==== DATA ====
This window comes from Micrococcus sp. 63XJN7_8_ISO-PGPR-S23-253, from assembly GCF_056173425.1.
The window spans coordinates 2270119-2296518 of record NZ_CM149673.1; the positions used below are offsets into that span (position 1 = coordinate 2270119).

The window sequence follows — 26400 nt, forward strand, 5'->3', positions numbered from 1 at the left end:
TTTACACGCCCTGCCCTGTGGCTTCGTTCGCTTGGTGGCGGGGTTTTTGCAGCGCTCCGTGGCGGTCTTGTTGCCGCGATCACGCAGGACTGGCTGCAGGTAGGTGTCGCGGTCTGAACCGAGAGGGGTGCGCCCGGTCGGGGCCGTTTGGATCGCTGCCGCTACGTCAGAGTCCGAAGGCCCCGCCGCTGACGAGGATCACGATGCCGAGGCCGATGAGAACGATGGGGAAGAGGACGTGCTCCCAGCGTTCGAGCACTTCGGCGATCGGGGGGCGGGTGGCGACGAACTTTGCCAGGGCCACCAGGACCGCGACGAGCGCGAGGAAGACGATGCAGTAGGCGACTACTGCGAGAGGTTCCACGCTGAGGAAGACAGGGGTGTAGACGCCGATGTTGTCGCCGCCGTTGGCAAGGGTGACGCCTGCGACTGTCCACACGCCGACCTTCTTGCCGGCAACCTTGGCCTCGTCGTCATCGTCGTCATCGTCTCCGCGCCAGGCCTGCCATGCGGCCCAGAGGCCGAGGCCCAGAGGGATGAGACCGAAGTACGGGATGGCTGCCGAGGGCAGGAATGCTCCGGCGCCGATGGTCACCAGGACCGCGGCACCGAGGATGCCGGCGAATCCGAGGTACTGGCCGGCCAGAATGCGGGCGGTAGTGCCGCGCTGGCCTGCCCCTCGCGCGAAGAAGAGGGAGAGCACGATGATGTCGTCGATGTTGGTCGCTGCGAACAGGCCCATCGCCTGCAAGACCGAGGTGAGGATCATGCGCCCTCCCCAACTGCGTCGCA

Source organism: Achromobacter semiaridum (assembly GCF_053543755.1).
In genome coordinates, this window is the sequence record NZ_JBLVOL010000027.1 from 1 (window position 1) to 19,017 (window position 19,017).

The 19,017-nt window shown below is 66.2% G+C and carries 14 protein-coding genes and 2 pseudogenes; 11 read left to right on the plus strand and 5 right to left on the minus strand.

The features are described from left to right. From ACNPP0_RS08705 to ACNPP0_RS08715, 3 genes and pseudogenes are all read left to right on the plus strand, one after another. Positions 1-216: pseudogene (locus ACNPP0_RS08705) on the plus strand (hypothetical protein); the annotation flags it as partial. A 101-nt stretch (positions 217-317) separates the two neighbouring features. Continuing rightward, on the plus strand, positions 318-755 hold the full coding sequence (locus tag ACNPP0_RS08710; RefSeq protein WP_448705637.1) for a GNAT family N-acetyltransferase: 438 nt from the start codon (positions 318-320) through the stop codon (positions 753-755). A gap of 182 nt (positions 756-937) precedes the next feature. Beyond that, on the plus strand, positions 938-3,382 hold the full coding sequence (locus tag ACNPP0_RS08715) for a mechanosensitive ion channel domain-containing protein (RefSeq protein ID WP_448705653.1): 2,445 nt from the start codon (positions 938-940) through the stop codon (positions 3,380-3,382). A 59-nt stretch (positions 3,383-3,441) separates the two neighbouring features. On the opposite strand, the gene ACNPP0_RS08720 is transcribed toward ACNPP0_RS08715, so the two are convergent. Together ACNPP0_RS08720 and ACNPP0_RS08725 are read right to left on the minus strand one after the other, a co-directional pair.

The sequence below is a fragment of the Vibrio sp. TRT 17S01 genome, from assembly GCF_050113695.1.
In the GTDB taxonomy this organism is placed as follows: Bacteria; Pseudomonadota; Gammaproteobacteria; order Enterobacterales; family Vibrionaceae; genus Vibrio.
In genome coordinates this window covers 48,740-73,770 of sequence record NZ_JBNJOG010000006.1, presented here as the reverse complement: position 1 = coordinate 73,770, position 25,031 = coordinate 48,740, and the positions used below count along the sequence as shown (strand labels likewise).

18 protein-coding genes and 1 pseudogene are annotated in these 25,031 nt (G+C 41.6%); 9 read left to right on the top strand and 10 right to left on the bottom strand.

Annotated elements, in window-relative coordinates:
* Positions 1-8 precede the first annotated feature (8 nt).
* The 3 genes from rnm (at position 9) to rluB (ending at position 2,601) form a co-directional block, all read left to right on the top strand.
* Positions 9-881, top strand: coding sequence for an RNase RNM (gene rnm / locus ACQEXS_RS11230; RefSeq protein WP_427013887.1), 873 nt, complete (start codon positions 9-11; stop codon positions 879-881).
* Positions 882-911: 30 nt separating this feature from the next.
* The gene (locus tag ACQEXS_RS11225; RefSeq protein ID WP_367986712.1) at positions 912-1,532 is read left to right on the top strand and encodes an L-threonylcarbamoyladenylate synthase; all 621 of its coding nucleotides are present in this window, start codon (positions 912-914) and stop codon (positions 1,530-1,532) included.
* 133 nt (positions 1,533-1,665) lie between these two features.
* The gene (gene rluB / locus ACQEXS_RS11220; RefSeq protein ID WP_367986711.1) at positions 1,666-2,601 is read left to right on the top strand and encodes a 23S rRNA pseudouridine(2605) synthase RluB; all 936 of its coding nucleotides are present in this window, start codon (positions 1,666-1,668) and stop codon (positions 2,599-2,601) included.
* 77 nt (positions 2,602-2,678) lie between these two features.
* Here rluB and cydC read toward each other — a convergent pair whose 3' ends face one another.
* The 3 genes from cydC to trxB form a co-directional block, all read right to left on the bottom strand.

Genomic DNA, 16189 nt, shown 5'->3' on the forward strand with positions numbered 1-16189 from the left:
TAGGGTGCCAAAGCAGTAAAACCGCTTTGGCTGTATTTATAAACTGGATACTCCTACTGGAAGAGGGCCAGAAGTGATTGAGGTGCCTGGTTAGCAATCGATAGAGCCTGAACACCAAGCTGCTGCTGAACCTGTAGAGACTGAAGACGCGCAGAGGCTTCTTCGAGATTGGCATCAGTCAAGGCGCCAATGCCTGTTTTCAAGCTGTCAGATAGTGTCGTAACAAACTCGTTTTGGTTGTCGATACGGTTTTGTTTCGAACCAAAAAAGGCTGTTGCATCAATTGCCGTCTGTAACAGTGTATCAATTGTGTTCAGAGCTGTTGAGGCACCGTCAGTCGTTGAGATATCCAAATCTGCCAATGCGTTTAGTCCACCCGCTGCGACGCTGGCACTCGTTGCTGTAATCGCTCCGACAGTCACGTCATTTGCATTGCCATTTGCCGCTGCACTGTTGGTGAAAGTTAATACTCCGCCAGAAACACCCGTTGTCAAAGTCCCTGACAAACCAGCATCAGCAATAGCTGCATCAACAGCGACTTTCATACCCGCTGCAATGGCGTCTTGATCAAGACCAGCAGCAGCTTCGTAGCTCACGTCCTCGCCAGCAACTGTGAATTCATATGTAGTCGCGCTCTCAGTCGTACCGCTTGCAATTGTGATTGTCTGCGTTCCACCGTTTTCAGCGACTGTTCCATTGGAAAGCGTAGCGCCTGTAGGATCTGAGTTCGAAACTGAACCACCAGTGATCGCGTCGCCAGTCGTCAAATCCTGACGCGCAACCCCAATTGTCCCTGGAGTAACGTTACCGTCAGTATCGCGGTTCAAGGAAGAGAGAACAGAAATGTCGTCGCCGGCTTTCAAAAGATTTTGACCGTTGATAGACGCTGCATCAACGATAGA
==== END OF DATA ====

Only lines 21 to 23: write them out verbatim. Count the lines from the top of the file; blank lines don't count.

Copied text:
* 77 nt (positions 2,602-2,678) lie between these two features.
* Here rluB and cydC read toward each other — a convergent pair whose 3' ends face one another.
* The 3 genes from cydC to trxB form a co-directional block, all read right to left on the bottom strand.